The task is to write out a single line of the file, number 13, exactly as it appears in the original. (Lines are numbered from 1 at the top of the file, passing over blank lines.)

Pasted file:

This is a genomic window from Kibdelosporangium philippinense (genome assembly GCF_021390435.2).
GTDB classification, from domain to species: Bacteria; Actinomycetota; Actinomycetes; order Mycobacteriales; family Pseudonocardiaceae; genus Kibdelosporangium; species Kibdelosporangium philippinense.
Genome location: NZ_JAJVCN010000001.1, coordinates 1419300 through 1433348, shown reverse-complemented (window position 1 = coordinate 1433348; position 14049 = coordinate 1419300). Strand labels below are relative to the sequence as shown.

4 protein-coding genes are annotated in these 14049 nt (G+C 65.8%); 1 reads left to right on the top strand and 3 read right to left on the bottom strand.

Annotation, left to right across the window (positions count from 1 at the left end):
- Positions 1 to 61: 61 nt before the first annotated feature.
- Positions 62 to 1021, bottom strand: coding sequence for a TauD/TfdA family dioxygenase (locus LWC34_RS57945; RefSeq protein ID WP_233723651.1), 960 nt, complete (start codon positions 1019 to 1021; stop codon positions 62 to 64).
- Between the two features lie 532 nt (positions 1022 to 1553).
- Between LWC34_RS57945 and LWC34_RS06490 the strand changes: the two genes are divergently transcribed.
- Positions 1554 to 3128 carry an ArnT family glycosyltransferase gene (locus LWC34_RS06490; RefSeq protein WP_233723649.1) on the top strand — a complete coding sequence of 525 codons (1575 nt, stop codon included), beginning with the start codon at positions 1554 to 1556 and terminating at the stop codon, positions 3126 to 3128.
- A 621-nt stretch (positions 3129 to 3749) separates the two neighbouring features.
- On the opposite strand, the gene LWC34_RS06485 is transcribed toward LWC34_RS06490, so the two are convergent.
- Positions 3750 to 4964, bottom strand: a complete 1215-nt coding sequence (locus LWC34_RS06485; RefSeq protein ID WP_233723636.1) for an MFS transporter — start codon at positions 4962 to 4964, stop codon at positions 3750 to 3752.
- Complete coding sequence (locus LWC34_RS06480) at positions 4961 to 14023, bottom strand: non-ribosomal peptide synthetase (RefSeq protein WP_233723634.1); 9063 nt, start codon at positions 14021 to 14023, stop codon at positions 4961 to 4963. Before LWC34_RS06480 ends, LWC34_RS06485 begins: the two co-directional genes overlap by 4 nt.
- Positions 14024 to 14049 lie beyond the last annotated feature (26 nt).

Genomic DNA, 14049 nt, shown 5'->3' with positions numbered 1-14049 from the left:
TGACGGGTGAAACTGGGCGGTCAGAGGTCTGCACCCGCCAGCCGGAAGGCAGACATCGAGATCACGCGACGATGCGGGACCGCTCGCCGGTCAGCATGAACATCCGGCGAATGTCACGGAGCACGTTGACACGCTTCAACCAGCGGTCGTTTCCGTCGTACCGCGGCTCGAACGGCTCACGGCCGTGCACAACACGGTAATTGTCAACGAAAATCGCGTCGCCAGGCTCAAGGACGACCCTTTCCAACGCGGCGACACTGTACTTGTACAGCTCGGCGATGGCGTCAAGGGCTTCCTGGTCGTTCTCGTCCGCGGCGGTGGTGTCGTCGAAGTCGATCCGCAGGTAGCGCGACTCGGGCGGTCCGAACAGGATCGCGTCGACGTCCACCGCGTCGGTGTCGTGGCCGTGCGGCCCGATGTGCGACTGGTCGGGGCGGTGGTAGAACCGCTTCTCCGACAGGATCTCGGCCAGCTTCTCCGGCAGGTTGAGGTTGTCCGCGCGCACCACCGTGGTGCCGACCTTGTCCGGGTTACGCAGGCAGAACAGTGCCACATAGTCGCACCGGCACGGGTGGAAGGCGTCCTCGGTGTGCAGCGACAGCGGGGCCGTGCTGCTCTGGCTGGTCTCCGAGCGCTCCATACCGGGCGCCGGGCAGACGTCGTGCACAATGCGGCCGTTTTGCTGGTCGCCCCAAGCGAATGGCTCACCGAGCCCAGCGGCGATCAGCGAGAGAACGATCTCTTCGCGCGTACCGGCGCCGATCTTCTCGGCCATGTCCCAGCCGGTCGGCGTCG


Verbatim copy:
- Positions 3750 to 4964, bottom strand: a complete 1215-nt coding sequence (locus LWC34_RS06485; RefSeq protein ID WP_233723636.1) for an MFS transporter — start codon at positions 4962 to 4964, stop codon at positions 3750 to 3752.